Executive Briefings

Procurement Puts the Squeeze on Rising Costs

Virtually all companies will face economic headwinds and other challenges in 2016. Finding new sources of revenue growth remains difficult, resulting in pressure to protect margins through cost control. How can the procurement professional provide that?

Procurement Puts the Squeeze on Rising Costs

Enterprise cost takeout is the most prevalent initiative on the business agenda for many companies, according to the 2016 Key Issues Study from The Hackett Group, but all the priorities identified can be viewed as defensively-oriented. To support the enterprise agenda, procurement functions must continue to increase their own efficiency, upgrade their talent, become more agile, and ensure that their strategy is in line with that of the company as a whole.

Procurement’s Top Priorities in 2016

The ultimate measure of procurement’s performance is its ability to support the company’s overall business strategy. This will require some procurement organizations to make far more than incremental improvements. As procurement’s operating budget is expected to grow by just 1.1 percent this year, it can afford to fund only a select few of its highest-priority initiatives.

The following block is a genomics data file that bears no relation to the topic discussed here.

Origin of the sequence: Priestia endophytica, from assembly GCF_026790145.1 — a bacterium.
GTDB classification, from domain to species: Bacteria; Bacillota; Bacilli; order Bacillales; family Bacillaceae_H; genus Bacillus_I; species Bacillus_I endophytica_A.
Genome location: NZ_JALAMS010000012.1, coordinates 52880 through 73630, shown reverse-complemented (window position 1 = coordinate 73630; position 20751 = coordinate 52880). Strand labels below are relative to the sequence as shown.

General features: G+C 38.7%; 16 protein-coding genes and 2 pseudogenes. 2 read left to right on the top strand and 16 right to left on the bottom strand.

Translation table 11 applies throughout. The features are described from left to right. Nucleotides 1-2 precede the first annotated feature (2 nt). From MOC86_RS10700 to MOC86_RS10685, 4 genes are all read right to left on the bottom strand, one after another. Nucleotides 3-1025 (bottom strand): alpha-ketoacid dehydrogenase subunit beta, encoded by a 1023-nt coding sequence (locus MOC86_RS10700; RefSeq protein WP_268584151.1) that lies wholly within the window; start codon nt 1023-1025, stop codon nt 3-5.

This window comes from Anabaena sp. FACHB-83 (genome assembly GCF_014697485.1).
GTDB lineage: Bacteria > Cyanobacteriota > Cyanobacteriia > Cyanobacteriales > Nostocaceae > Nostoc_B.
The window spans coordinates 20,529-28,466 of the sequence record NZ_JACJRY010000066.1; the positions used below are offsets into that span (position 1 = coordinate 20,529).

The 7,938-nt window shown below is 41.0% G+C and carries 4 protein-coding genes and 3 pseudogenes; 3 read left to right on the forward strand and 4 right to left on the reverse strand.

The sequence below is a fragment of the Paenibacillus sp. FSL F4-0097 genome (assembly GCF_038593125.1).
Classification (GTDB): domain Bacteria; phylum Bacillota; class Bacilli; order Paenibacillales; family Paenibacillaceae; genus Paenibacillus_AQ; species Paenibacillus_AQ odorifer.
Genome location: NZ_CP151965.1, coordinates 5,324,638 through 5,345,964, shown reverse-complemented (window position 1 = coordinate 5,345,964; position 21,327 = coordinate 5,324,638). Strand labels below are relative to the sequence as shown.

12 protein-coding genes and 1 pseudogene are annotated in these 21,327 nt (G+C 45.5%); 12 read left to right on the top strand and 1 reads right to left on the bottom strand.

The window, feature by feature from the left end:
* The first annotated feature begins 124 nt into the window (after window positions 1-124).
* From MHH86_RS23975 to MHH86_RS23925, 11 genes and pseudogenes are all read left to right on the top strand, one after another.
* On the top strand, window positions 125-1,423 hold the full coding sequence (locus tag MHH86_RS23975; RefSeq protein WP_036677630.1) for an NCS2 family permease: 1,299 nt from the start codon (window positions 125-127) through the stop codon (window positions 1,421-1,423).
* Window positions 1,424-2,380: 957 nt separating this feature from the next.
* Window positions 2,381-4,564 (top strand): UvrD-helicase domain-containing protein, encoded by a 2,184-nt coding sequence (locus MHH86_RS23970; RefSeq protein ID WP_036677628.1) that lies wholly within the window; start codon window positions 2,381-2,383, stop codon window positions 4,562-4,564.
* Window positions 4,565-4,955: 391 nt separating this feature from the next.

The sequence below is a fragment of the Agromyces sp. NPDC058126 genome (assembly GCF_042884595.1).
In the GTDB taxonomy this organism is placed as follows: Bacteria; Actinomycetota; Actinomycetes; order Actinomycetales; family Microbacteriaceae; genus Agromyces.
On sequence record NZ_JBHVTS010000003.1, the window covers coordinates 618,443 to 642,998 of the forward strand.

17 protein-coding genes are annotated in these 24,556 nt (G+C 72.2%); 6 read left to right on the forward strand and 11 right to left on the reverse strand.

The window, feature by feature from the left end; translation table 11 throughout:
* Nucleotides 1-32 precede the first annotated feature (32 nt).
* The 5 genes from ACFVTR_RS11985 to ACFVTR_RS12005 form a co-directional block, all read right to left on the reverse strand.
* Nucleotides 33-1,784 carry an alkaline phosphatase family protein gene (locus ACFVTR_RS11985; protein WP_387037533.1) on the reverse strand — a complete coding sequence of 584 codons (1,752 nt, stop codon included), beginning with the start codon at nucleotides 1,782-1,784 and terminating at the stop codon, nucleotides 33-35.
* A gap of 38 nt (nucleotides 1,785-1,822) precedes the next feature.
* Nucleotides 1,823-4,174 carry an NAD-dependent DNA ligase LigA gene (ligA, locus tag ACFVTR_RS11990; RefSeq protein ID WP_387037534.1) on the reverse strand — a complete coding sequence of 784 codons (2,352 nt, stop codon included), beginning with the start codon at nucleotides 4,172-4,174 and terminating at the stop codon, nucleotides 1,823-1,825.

Against this backdrop, our study findings reveal a change in procurement’s priorities from last year, when elevating its role to a trusted advisor was top-ranked. In 2016, reducing purchase costs placed slightly higher on the list. Balancing these sometimes conflicting goals will be difficult this year.

Fortunately, many procurement teams are well-equipped to reduce and avoid purchase cost today, as measured by the minimal gap between this capability’s importance and ability to address.

Unfortunately, a number of more strategic areas fall into the “critical development” zone, that is, issues rated as highly important, which most procurement groups are poorly prepared to address. The greatest capability gaps (the same ones that procurement is most focused on in 2016) are to elevate the role of procurement to a trusted advisor, increase spend influence, improve agility and tap supplier innovation.

Elevate procurement to trusted advisor role